Manitoba chiropractor cleared of misconduct


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A Selkirk chiropractor has been cleared of professional misconduct allegations for sharing vaccine-related news coverage on social media.

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A Selkirk chiropractor has been cleared of professional misconduct allegations for sharing vaccine-related news coverage on social media.

Posting links to COVID-related news articles during the height of the vaccine rollout on her personal Facebook page landed Carolyn Weiss in trouble with the Manitoba Chiropractors Association.

The regulatory body charged her with four counts of professional misconduct and launched an investigation of her Facebook activity that relied on posts from a different person named Carolyn Weiss, according to a written decision from its inquiry committee.

The decision clearing Weiss of all misconduct was issued Nov. 23, 2022, and obtained Wednesday by the Free Press.

Manitoba chiropractors are not allowed to speak to patients about vaccinations, regardless of their personal stance. Instead, they’re supposed to refer patients to Public Health, as per a 2017 directive from the MCA that stated vaccination is not within the scope of chiropractic practice.

Posting on social media about vaccines also violates that rule, even if the information being shared is factual and not misleading, according to the disciplinary panel.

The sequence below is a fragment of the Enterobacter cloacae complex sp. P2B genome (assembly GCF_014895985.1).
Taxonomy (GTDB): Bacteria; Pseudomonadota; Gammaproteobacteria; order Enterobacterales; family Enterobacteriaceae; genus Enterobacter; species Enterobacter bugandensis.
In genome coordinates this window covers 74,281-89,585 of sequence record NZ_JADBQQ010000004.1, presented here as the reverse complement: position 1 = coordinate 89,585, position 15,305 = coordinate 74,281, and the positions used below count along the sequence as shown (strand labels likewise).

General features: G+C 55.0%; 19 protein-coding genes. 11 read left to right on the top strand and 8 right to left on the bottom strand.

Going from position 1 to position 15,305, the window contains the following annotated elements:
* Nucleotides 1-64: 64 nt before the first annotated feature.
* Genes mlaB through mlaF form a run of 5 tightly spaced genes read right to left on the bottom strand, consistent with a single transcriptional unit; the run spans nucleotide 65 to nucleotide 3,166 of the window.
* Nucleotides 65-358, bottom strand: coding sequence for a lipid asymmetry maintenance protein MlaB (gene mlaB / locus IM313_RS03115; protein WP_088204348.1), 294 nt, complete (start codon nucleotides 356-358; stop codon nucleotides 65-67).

The case revolved around a link to a New York Times article Weiss posted on Jan. 19, 2021. Under the headline “Underselling the vaccine,” the column discussed how some health experts were cautiously understating the true effectiveness of COVID-19 vaccines and urged enthusiastic vaccination.

The link was one of three COVID-related news articles Weiss shared on Facebook in the winter and spring of 2021, but the New York Times story was the only one that remained on her profile page after Weiss was warned to remove all vaccine-related content.

The failure to take down that post was an “honest mistake,” the inquiry committee ruled in its decision.

“The investigation committee did not prove that the member was careless, defiant or non-attentive to the concerns raised by the registrar. It appears the member made an honest mistake in this regard.”

An unnamed chiropractor reported Weiss to the regulatory association because of the Facebook posts in May 2021, and registrar Audrey Toth advised Weiss to remove them.

Weiss said she would, and did take down other news links, including one about the AstraZeneca vaccine, which Weiss prefaced with “As an immunologist…” (she holds a master’s degree in immunology).

However, the New York Times link remained, and the same unnamed chiropractor complained again, prompting an investigation by investigation chair Daniel Thierren.

Thierren sent a cease-and-desist letter to Weiss that referenced posts made by a different Facebook user with the name Carolyn Weiss.

The matter was resolved after a hearing, but not before Weiss retained a lawyer.

The inquiry panel decided Weiss didn’t commit misconduct and was acting “in good faith.”

“In considering all the circumstances and taking into account the subjective and objective evidence, the hearing panel finds that the member’s error in failing to remove all posts in the first instance does not equate to professional misconduct,” the decision states.

Katie May

Katie May

Katie May is a general-assignment reporter for the Free Press.

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